ST. LOUIS, Mo. - Jane Lubchenco, the Wayne and Gladys Valley Professor of Marine Biology at Oregon State University, today received the Public Understanding of Science and Technology Award from the American Association for the Advancement of Science.

This award from the world's largest general scientific society was made at its annual meeting and recognizes Lubchenco's "commitment to communicating science and technology to such diverse audiences as civic groups, school children, local, national and international leaders, as well as religious leaders and captains of business and industry," an AAAS official said.

"Through her example, many scientists and engineers are moving beyond efforts just to educate or help the public understand scientific concepts, and instead are promoting an open dialogue on issues affecting all our lives," said Alan Leshner, chief executive officer of the AAAS.

Lubchenco, a marine ecologist, has been instrumental in the foundation of three major initiatives to increase science communication. One was the Aldo Leopold Leadership Program, begun at OSU in 1998, to train academic environmental scientists to be more effective communicators and leaders.

The second was COMPASS, the Communication Partnership for Science and the Sea, a collaboration of marine academic scientists, SeaWeb and the Monterey Bay Aquarium, to communicate marine conservation science to resource users and managers, policy makers, and the media. The third was PISCO, the Partnership for Interdisciplinary Studies of Coastal Oceans, a four-university research, training and outreach collaboration focused on the near-shore marine ecosystem of the coasts of Washington, Oregon and California.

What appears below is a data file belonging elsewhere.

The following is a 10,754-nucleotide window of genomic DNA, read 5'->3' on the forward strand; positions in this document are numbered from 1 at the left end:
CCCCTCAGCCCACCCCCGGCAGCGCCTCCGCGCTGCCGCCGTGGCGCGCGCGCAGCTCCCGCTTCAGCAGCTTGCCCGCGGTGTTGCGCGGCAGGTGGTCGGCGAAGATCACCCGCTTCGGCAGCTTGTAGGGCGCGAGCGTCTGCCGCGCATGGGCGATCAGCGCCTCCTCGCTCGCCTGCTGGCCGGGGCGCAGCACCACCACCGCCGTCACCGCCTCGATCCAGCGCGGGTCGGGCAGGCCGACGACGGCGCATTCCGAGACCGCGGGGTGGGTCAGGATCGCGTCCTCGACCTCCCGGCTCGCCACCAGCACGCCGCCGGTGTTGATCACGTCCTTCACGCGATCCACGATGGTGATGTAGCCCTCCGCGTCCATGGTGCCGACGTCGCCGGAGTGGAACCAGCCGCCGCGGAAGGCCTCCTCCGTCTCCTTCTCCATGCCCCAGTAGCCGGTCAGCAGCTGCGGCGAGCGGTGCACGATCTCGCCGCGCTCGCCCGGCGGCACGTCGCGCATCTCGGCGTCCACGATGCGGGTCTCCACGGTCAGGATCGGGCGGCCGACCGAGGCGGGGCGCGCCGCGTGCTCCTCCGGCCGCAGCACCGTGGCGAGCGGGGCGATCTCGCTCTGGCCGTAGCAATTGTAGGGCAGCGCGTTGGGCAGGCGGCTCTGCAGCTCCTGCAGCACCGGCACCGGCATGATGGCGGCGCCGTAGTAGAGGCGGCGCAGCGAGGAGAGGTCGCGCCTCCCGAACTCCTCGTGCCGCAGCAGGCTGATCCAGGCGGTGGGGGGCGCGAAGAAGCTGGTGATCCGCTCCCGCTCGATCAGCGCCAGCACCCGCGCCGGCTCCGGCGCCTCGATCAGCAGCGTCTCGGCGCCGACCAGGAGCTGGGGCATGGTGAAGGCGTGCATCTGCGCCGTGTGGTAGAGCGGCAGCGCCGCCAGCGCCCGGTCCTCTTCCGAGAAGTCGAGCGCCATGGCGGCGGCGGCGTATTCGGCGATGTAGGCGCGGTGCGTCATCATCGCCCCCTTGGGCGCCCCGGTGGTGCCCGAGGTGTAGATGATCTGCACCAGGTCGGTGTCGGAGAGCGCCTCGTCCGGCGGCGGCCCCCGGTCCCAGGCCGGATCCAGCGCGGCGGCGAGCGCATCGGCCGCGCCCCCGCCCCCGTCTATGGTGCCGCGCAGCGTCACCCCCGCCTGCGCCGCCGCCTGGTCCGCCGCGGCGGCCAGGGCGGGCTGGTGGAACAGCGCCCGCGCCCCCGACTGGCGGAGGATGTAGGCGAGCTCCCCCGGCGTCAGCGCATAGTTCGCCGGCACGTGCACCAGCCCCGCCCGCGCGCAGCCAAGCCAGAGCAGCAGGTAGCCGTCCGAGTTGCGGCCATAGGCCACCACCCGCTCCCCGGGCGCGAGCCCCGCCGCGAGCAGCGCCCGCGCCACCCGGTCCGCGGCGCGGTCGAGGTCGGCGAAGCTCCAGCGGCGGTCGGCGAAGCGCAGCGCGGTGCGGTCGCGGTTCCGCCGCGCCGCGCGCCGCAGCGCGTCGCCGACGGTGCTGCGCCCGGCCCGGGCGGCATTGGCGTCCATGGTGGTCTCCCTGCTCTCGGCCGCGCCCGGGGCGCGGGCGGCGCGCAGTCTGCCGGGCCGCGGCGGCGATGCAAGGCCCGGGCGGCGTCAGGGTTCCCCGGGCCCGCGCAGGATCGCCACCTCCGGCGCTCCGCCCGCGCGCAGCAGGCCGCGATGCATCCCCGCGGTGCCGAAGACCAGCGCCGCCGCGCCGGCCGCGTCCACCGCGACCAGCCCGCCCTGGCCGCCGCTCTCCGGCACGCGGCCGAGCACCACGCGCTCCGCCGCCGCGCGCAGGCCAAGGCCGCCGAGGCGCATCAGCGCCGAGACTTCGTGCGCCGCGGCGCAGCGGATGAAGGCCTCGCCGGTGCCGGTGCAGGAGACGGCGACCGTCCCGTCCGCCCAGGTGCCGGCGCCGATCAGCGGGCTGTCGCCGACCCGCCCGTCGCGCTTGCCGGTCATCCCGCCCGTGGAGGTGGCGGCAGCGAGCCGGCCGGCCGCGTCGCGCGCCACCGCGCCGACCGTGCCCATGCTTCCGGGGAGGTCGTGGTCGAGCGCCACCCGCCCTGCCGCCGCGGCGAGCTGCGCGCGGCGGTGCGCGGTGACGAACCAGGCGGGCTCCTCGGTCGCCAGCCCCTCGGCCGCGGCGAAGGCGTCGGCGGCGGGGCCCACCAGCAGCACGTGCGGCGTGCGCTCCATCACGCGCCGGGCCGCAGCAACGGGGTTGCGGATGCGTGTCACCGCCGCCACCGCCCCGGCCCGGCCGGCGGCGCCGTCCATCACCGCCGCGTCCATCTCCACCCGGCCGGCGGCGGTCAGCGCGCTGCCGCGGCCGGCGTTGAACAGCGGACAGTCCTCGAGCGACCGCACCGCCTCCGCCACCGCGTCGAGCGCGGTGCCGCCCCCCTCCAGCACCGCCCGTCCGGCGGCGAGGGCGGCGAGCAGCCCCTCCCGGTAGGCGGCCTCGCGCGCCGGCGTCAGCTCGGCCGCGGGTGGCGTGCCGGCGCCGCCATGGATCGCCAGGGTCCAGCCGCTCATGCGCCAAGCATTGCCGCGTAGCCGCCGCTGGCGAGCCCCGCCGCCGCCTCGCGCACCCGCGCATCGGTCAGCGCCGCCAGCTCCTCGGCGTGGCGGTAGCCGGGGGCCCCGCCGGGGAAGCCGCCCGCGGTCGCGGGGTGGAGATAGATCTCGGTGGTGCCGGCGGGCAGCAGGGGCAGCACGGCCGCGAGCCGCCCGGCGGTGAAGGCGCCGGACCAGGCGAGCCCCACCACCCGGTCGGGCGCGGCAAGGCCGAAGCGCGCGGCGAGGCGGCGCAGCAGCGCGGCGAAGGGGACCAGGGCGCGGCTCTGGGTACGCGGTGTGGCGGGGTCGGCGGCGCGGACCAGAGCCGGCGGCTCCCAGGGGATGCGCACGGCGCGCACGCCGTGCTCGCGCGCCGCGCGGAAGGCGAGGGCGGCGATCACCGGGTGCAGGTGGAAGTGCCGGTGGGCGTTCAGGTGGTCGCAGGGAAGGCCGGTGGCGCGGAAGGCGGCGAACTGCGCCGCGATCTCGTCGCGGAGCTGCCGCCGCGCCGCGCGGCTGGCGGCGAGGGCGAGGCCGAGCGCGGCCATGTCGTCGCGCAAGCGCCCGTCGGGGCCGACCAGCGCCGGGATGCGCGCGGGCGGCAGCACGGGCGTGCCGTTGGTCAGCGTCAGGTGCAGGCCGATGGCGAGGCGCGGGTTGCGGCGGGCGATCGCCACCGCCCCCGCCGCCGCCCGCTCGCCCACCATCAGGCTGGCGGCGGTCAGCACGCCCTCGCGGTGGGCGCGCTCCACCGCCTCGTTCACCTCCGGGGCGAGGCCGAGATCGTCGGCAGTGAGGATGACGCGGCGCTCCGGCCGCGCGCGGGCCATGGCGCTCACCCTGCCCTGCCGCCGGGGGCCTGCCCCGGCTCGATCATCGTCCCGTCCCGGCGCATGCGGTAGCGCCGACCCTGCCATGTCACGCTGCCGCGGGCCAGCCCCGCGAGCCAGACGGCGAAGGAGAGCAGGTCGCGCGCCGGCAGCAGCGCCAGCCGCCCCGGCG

"Earlier in my career I was like most researchers who just teach their students and publish their studies but don't get involved much in the public arena," Lubchenco said. "But I've come to realize that as scientists we have both an opportunity and an obligation to help more people understand and use science, which plays such a critical role in our lives. This award is powerful recognition from the AAAS and I'm deeply honored to accept it on behalf of the Leopold, COMPASS and PISCO programs.

"Most scientists are already passionate about what they do," she added. "We must learn to share that passion and help others understand the process, be informed by it, even get caught up in the excitement of scientific understanding and discovery."

Science communication does not always come naturally to scientists, Lubchenco said.

"Graduate school teaches us to use a lot of technical scientific jargon and to dwell on all of the nuances, complexities and details of our research," Lubchenco said. "Those approaches are not very useful in communicating with lay audiences. Scientists also need to be able to talk about their findings in ways that are understandable, interesting and useful to nonscientists without distorting the information. That's a very tall order but one that is eminently possible and urgently needed.

"After all is said and done, there's a lot that we really do know," Lubchenco pointed out, "and we need to share that knowledge in language that people can understand and use."

Lubchenco, who received her doctorate in marine ecology from Harvard University, does research on marine biology, biological diversity, ecosystem services, the causes and consequences of global changes, and sustainable ecological systems.

She has received multiple career honors and awards, including a MacArthur Fellowship, Pew Fellowship, eight honorary degrees and other major awards. She is past president of the AAAS and the International Council for Science. The AAAS, founded in 1848, publishes the journal Science, serves 262 affiliated societies and academies of science, and reaches 10 million individuals.


Jane Lubchenco, 541-737-5337; or 541-231-7159 (cell)

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